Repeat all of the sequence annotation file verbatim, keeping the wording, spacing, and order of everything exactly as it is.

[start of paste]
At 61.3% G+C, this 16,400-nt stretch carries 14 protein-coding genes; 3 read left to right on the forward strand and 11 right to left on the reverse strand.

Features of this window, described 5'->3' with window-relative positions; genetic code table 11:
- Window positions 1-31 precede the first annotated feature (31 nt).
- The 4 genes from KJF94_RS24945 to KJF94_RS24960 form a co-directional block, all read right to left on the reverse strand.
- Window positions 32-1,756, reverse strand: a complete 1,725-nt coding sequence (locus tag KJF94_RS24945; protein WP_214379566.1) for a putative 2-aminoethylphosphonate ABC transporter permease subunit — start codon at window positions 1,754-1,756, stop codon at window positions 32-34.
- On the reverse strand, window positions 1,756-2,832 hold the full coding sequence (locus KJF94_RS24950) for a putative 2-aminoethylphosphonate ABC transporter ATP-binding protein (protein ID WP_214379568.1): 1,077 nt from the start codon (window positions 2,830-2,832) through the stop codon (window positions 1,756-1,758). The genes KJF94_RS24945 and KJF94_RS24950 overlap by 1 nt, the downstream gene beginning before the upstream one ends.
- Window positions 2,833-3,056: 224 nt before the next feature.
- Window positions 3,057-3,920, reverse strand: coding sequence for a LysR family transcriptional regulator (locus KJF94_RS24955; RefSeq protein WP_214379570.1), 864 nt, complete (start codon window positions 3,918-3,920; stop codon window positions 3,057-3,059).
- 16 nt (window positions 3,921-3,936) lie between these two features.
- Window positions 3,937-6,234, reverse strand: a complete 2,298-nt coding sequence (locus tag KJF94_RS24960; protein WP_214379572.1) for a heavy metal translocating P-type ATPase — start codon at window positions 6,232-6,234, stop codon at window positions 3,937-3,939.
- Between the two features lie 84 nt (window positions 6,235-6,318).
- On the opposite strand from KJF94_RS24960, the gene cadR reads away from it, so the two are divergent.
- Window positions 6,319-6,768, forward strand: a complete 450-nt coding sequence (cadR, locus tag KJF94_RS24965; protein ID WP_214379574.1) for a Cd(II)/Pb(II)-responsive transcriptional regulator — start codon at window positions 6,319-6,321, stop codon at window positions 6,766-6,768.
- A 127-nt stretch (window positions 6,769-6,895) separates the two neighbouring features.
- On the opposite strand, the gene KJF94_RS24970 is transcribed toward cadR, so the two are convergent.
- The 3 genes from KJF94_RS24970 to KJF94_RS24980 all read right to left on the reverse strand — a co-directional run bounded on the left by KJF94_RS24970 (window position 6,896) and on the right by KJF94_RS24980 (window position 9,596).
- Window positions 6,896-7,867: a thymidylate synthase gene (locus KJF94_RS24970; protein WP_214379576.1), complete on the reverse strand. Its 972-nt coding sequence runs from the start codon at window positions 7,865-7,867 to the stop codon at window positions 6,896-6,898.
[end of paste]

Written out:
At 61.3% G+C, this 16,400-nt stretch carries 14 protein-coding genes; 3 read left to right on the forward strand and 11 right to left on the reverse strand.

Features of this window, described 5'->3' with window-relative positions; genetic code table 11:
- Window positions 1-31 precede the first annotated feature (31 nt).
- The 4 genes from KJF94_RS24945 to KJF94_RS24960 form a co-directional block, all read right to left on the reverse strand.
- Window positions 32-1,756, reverse strand: a complete 1,725-nt coding sequence (locus tag KJF94_RS24945; protein WP_214379566.1) for a putative 2-aminoethylphosphonate ABC transporter permease subunit — start codon at window positions 1,754-1,756, stop codon at window positions 32-34.
- On the reverse strand, window positions 1,756-2,832 hold the full coding sequence (locus KJF94_RS24950) for a putative 2-aminoethylphosphonate ABC transporter ATP-binding protein (protein ID WP_214379568.1): 1,077 nt from the start codon (window positions 2,830-2,832) through the stop codon (window positions 1,756-1,758). The genes KJF94_RS24945 and KJF94_RS24950 overlap by 1 nt, the downstream gene beginning before the upstream one ends.
- Window positions 2,833-3,056: 224 nt before the next feature.
- Window positions 3,057-3,920, reverse strand: coding sequence for a LysR family transcriptional regulator (locus KJF94_RS24955; RefSeq protein WP_214379570.1), 864 nt, complete (start codon window positions 3,918-3,920; stop codon window positions 3,057-3,059).
- 16 nt (window positions 3,921-3,936) lie between these two features.
- Window positions 3,937-6,234, reverse strand: a complete 2,298-nt coding sequence (locus tag KJF94_RS24960; protein WP_214379572.1) for a heavy metal translocating P-type ATPase — start codon at window positions 6,232-6,234, stop codon at window positions 3,937-3,939.
- Between the two features lie 84 nt (window positions 6,235-6,318).
- On the opposite strand from KJF94_RS24960, the gene cadR reads away from it, so the two are divergent.
- Window positions 6,319-6,768, forward strand: a complete 450-nt coding sequence (cadR, locus tag KJF94_RS24965; protein ID WP_214379574.1) for a Cd(II)/Pb(II)-responsive transcriptional regulator — start codon at window positions 6,319-6,321, stop codon at window positions 6,766-6,768.
- A 127-nt stretch (window positions 6,769-6,895) separates the two neighbouring features.
- On the opposite strand, the gene KJF94_RS24970 is transcribed toward cadR, so the two are convergent.
- The 3 genes from KJF94_RS24970 to KJF94_RS24980 all read right to left on the reverse strand — a co-directional run bounded on the left by KJF94_RS24970 (window position 6,896) and on the right by KJF94_RS24980 (window position 9,596).
- Window positions 6,896-7,867: a thymidylate synthase gene (locus KJF94_RS24970; protein WP_214379576.1), complete on the reverse strand. Its 972-nt coding sequence runs from the start codon at window positions 7,865-7,867 to the stop codon at window positions 6,896-6,898.